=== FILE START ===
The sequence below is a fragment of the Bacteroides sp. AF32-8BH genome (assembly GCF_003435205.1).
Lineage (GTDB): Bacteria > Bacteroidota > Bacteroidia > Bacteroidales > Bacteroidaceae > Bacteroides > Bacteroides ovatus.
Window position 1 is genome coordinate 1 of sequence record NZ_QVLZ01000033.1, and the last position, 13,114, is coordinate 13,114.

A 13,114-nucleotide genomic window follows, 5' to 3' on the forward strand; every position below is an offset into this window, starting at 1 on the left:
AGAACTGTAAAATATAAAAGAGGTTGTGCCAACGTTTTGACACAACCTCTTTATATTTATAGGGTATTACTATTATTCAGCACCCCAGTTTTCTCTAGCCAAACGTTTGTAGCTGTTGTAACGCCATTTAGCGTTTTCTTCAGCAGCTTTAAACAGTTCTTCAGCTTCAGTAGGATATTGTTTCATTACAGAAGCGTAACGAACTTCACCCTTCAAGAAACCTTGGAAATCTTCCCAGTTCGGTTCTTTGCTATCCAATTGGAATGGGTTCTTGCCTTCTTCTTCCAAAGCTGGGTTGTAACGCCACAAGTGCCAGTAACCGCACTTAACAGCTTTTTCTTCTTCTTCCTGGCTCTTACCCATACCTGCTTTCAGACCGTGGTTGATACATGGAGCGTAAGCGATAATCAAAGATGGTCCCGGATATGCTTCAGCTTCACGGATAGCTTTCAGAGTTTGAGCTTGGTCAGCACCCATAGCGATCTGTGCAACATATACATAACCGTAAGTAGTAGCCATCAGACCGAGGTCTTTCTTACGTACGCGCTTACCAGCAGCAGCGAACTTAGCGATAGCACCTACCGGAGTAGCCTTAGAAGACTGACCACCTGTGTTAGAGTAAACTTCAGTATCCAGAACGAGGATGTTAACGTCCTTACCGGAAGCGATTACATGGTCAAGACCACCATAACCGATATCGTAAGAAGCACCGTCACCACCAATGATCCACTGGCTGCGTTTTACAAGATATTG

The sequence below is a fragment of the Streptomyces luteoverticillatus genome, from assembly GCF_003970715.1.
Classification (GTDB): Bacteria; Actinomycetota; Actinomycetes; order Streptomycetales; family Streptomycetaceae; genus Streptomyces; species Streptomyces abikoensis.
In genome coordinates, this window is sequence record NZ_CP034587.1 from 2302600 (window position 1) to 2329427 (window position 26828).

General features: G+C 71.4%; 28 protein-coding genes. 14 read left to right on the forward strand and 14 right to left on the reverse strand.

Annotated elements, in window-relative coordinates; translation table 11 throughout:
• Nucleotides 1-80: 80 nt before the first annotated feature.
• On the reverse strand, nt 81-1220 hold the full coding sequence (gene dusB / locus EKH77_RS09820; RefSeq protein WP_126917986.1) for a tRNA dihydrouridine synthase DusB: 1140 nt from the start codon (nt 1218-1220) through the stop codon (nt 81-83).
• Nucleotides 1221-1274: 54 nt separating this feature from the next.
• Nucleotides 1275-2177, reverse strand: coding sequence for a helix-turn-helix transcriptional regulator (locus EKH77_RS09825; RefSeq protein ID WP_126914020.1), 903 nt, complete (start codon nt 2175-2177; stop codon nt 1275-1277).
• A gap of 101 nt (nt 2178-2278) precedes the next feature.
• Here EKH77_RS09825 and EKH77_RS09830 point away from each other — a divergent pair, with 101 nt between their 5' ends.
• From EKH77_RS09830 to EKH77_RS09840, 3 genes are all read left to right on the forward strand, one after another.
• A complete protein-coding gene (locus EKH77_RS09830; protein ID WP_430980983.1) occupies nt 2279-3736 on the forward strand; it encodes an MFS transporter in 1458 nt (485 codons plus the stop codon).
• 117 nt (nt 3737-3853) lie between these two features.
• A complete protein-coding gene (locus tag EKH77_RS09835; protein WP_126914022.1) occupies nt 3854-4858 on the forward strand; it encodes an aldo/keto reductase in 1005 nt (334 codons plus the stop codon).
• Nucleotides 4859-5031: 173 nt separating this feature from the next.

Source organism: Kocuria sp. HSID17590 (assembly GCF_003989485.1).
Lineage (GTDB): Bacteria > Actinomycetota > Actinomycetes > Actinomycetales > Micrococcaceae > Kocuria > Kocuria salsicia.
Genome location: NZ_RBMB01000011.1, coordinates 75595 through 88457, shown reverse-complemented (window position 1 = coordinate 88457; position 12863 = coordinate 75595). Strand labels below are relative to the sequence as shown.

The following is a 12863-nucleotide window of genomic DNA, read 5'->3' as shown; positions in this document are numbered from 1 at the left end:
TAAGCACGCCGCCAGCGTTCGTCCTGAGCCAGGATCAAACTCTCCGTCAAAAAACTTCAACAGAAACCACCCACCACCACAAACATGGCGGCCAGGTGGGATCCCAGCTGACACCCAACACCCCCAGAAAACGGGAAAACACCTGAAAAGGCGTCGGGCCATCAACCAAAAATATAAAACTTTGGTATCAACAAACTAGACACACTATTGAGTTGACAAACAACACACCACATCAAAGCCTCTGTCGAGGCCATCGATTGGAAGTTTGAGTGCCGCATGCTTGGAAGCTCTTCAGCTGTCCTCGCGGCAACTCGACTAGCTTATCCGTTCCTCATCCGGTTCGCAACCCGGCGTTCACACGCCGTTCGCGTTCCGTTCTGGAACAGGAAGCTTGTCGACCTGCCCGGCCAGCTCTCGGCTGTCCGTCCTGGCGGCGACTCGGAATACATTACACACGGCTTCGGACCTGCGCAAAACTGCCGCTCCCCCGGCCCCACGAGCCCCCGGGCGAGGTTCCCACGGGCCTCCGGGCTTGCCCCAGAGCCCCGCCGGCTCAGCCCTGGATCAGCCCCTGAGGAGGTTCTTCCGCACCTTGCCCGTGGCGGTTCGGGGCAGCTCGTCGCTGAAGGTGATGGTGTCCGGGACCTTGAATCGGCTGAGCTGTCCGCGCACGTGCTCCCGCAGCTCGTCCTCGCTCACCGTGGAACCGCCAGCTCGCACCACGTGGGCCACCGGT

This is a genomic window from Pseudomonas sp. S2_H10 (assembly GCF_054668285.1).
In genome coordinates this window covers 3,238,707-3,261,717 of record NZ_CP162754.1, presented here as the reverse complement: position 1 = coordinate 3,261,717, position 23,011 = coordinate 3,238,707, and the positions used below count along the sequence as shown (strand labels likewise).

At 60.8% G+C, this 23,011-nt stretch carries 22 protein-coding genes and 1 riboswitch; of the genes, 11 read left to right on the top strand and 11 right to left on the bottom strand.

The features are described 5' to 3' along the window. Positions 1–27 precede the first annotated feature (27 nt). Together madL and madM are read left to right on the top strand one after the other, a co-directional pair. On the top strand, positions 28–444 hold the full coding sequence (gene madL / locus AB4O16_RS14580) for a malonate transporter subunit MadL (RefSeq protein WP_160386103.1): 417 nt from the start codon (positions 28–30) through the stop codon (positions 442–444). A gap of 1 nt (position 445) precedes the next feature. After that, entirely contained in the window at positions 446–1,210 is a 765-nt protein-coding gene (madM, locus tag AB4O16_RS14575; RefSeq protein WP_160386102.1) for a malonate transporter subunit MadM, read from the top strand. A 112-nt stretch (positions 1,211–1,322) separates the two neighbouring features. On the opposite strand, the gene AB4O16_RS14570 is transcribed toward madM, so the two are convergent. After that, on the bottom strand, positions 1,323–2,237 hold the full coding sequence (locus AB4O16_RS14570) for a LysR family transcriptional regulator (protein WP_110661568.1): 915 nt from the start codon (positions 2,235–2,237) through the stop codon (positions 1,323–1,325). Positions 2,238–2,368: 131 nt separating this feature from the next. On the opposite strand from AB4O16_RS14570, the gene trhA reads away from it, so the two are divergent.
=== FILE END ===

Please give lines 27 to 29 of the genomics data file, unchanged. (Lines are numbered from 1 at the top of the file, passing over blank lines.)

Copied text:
This is a genomic window from Pseudomonas sp. S2_H10 (assembly GCF_054668285.1).
In genome coordinates this window covers 3,238,707-3,261,717 of record NZ_CP162754.1, presented here as the reverse complement: position 1 = coordinate 3,261,717, position 23,011 = coordinate 3,238,707, and the positions used below count along the sequence as shown (strand labels likewise).

At 60.8% G+C, this 23,011-nt stretch carries 22 protein-coding genes and 1 riboswitch; of the genes, 11 read left to right on the top strand and 11 right to left on the bottom strand.